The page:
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Title: Explaining International Business Cycle Synchronization: Recursive Preferences and the Terms of Trade Channel

Author(s): Robert Kollmann

Publication Date: March 2017

Keyword(s): international business cycle synchronization, real exchange rate, recursive preferences, terms of trade and wealth effect on labor supply

Programme Area(s): International Macroeconomics and Finance

Abstract: The business cycles of advanced economies are synchronized. Standard macro models fail to explain that fact. This paper presents a simple model of a two-country, two-traded good, complete-financial-markets world in which country-specific productivity shocks generate business cycles that are highly correlated internationally. The model assumes recursive intertemporal preferences (Epstein-Zin-Weil), and a muted response of labor hours to household wealth changes (due to Greenwood-Hercowitz-Huffman period utility and demand determined employment under rigid wages). Recursive intertemporal preferences magnify the terms of trade response to country specific shocks. Hence, a productivity (and GDP) increase in a given country triggers a strong improvement of the foreign country's terms of trade, which raises foreign labor demand. With a muted labor wealth effect, foreign labor and GDP rise, i.e. domestic and foreign real activity comove positively.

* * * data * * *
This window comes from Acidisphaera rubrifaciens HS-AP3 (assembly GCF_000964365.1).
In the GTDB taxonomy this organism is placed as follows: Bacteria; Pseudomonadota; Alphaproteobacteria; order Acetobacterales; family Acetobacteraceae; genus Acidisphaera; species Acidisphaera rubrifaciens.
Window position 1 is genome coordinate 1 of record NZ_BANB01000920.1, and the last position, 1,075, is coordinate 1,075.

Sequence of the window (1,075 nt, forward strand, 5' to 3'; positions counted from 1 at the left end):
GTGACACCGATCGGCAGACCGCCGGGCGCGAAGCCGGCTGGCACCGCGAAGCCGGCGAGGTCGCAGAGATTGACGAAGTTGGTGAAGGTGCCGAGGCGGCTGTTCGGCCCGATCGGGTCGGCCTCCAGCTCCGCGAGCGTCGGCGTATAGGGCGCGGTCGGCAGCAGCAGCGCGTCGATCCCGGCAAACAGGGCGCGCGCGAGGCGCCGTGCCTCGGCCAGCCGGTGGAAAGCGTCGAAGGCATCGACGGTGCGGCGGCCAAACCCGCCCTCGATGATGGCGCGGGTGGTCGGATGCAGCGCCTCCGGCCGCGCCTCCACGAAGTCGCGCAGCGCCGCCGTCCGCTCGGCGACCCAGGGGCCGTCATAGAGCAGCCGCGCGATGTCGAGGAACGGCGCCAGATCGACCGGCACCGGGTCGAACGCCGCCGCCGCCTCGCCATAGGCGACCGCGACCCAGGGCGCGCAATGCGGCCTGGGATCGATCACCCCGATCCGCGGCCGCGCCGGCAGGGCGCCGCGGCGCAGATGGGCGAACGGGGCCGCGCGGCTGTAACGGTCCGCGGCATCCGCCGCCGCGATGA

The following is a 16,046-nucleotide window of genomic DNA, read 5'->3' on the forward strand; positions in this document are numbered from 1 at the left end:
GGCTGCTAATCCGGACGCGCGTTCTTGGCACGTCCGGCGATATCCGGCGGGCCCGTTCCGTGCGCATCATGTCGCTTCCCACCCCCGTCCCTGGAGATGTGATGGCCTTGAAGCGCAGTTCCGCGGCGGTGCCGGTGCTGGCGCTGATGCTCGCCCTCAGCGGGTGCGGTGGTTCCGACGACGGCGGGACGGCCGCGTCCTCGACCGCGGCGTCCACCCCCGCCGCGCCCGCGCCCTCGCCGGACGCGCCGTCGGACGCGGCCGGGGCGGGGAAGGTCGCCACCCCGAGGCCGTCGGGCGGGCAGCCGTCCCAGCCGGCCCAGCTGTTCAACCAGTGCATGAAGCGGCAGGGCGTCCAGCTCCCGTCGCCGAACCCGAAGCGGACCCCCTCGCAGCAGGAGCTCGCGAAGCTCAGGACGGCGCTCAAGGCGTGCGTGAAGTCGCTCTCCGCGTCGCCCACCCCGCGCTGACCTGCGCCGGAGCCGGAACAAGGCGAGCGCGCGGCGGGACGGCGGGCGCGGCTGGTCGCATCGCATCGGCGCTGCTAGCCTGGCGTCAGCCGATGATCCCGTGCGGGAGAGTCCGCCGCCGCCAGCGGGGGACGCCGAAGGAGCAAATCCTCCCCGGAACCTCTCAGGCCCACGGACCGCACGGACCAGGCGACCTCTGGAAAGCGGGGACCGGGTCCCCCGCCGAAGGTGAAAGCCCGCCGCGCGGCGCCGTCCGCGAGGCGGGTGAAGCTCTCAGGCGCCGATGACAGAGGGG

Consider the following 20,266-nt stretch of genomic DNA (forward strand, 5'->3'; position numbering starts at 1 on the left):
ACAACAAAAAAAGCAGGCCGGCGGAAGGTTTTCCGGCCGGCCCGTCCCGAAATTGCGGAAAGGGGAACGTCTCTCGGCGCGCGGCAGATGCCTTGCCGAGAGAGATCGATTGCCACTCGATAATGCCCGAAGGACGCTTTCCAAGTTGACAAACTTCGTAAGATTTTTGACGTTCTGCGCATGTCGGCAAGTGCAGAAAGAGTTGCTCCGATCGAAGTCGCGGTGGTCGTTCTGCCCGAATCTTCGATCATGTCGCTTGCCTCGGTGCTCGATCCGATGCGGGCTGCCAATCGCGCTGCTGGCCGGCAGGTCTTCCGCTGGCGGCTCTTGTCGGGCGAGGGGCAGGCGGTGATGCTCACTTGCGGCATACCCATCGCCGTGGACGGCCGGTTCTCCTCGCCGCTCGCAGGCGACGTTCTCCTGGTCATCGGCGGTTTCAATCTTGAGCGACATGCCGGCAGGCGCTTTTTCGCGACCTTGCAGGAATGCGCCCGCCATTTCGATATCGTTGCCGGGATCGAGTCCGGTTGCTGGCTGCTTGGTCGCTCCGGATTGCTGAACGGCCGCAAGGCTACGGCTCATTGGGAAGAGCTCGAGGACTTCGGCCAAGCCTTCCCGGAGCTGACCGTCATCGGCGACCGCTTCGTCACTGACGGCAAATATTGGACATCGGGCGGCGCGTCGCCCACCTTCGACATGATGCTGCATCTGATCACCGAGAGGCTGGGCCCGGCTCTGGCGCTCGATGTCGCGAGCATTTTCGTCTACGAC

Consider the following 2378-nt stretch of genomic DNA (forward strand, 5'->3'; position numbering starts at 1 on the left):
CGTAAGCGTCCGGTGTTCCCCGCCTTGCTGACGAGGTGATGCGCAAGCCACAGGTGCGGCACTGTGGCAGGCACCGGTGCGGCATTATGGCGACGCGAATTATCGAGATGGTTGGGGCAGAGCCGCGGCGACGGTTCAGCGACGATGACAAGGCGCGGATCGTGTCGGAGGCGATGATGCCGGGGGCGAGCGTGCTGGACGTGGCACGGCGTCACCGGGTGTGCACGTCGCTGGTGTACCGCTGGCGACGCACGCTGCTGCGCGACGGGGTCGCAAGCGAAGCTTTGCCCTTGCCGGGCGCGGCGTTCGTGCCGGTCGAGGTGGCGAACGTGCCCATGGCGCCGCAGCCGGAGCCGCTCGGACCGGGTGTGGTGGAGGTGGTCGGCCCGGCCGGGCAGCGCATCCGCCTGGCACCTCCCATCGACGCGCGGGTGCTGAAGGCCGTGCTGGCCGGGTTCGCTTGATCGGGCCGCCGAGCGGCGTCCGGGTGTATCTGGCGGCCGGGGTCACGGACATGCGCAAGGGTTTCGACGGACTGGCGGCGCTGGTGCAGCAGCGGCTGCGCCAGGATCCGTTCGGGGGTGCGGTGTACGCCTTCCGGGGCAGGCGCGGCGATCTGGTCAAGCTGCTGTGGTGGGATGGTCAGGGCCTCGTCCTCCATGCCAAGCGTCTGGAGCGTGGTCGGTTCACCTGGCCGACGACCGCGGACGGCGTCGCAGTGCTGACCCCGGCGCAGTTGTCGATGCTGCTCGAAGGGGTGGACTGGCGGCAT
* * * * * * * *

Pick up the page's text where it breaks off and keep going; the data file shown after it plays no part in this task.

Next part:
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Bibliographic Reference

Kollmann, R. 2017. 'Explaining International Business Cycle Synchronization: Recursive Preferences and the Terms of Trade Channel'. London, Centre for Economic Policy Research. http://www.cepr.org/active/publications/discussion_papers/dp.php?dpno=11911